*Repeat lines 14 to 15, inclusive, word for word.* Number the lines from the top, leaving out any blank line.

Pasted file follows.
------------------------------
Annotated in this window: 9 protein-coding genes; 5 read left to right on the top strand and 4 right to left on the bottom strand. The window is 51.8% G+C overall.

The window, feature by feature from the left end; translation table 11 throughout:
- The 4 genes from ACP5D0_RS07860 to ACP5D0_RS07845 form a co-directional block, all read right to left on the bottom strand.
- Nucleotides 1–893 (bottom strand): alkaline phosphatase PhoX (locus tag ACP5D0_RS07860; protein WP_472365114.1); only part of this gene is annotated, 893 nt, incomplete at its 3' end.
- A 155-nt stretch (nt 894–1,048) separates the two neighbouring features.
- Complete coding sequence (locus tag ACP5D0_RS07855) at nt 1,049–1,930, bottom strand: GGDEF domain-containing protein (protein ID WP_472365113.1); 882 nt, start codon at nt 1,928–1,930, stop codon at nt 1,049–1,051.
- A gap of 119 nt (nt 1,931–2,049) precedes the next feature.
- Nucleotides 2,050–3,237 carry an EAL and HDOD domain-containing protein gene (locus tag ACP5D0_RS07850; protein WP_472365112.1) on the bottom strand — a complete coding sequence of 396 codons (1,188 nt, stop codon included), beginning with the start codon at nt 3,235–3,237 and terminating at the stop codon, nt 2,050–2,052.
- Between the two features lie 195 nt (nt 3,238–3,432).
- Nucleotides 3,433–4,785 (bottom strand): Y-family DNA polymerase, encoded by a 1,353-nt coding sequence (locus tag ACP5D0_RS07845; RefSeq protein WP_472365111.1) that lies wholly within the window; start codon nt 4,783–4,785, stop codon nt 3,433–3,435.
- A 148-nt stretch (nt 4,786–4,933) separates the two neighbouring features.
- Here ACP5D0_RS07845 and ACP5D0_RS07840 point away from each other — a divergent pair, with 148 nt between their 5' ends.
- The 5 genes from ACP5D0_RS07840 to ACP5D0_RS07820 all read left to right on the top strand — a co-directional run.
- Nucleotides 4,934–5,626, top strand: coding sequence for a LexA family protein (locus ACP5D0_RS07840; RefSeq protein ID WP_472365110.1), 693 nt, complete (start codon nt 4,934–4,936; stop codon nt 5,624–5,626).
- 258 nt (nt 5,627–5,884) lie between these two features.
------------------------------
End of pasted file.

- Nucleotides 4,934–5,626, top strand: coding sequence for a LexA family protein (locus ACP5D0_RS07840; RefSeq protein ID WP_472365110.1), 693 nt, complete (start codon nt 4,934–4,936; stop codon nt 5,624–5,626).
- 258 nt (nt 5,627–5,884) lie between these two features.